Thursday, July 2, 2015
Book Review: Cocktails at Le Carmen
‘When job cuts at Chloe Saddler's London communications firm result in an unexpected transfer to Paris, she finds herself leaving behind her friends, family, and boyfriend Scott to start a new life in the City of Light. Getting to grips with La Vie Parisienne and keeping a long-distance relationship afloat is not made any easier by the culture shock. Committing the odd French faux pas and inadvertently indulging in a few too many flirtations with her very sexy (and very taken) boss, Jean-Luc, is just the start of it. Factor in her bridezilla of a sister's wedding (the hottest event of the year in the Saddler family's social calendar), an unexpected session of hot, naked yoga, a slightly psychotic stalker, and one incredible kiss at an infamous Montmartre nightspot, and Chloe can say au revoir to her old, safe London life and bonjour to the romance, splendour, and glamour of Paris’ (Synopsis courtesy of Amazon.)
Cocktails at Le Carmen is a book I thoroughly enjoyed from start to finish. I suppose the older I get the fewer books I seem to read where the lead characters are in their twenties like Chloe is, yet again there is a slight fear I will no longer find this relatable, but yet again I just found it completely refreshing, and yes it probably did transport me back to those early days I started to read ‘Chick Lit.’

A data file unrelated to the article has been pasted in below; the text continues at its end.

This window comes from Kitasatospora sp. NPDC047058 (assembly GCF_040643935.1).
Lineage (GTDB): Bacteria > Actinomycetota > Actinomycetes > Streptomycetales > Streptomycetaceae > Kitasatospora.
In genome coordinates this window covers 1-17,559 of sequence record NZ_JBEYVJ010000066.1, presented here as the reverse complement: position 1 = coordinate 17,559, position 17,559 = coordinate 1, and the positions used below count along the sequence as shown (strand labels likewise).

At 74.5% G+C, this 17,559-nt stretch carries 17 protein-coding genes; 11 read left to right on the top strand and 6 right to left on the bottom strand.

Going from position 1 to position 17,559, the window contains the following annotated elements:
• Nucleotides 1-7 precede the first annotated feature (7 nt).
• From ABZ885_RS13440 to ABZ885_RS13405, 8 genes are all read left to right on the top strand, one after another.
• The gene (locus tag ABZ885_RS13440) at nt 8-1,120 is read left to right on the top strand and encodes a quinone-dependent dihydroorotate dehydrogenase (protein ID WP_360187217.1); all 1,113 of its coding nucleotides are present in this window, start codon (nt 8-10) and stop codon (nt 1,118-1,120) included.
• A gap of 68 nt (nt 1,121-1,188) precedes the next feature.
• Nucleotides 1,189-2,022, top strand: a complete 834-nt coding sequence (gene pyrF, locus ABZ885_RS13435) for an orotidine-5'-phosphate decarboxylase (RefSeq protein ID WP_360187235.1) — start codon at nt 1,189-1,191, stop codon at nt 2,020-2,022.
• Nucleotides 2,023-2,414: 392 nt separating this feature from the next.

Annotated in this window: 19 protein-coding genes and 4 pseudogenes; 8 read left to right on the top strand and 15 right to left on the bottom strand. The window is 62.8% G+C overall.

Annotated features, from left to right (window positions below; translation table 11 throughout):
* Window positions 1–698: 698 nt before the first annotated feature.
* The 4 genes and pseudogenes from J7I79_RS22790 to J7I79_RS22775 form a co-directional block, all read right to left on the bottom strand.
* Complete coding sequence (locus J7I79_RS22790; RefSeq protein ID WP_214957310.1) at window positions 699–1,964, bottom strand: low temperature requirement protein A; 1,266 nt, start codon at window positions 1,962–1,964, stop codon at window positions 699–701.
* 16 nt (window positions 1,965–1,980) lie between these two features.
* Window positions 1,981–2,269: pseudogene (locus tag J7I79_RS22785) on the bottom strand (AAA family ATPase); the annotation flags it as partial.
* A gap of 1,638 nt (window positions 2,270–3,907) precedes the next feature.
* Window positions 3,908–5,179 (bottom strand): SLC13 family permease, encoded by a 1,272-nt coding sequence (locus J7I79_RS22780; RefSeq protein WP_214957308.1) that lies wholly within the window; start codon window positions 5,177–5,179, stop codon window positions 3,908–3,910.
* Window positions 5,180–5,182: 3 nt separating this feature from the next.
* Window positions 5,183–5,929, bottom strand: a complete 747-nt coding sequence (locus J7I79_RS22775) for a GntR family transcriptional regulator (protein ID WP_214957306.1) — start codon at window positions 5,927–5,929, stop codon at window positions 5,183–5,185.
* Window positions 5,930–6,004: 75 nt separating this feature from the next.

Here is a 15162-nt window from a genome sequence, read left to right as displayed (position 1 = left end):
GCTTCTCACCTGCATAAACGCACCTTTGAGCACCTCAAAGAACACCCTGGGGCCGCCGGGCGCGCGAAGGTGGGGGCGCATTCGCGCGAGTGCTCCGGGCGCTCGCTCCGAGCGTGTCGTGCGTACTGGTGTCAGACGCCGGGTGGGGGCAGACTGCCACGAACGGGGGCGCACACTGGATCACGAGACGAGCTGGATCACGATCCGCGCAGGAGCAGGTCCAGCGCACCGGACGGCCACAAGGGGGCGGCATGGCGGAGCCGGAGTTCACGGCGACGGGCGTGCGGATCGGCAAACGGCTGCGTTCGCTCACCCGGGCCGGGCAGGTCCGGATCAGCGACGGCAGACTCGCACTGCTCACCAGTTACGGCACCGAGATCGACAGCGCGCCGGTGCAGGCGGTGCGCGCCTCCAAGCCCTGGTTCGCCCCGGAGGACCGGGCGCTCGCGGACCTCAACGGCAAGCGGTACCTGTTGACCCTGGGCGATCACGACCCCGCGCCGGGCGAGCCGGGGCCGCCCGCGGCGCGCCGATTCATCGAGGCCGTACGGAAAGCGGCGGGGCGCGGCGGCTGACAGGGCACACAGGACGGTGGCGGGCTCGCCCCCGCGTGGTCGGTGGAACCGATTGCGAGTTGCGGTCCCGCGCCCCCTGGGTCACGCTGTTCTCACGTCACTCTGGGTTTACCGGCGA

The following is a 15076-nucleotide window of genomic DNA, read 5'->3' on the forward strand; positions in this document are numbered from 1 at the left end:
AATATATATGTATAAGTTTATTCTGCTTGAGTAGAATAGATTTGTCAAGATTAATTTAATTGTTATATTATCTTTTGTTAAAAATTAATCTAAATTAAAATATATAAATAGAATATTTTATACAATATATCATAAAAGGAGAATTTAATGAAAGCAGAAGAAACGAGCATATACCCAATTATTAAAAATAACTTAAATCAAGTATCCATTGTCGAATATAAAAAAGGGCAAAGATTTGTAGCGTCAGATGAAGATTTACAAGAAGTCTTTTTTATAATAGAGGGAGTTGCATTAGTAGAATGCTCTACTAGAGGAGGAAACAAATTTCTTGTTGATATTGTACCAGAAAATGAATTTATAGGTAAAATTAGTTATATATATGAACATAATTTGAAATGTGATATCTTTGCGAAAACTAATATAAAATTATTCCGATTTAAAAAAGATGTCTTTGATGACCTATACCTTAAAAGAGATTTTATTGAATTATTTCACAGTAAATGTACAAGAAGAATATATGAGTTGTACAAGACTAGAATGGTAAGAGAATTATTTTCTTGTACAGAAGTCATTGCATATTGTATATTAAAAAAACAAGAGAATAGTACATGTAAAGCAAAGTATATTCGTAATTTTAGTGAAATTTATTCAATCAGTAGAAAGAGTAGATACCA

Chloe is a great character. She’s a good friend, a loyal girlfriend, quirky and very pragmatic. When it’s a case of losing her job completely or going to work in Paris for a year she’s there, even if it does pull at her heart strings to leave behind her boyfriend; but they’re solid, and it’s only a year isn’t it? I just loved the setting in Paris, as Chloe learned to speak French. This isn’t a completely alien setting for her and I think that makes you as the reader a little more relaxed with the setting too, although there are some funny moments she seems to fit in pretty quickly to Parisian life.
I enjoyed the scenes in Paris more so than the scenes with Chloe’s family in the UK, particularly the ones surrounding her (not very likable) sister’s wedding preparations; sometimes these felt a bit shoehorned in for me, I wanted to get back to hearing about other things, like her nights out with Rosie and her flirtations with Jean-Luc. Some things towards the end of the novel seemed to just happen with little foundation, even if I liked this progression anyway. There is also a great character in the novel (the slightly psychotic stalker) where I thought there was more room for development, some scenes made me feel this was going to go further than it did and so I felt a little disappointed by some of her scenes towards the end of the novel.
I thoroughly enjoyed Isabelle’s style of writing, it just flowed and had the funny moments and self-deprecating humour I enjoy. This was a great light read that pleasantly surprised me and I’d love to catch up with Chloe and her friends again.
Thanks to Simon and Fig for the book in exchange for an honest review.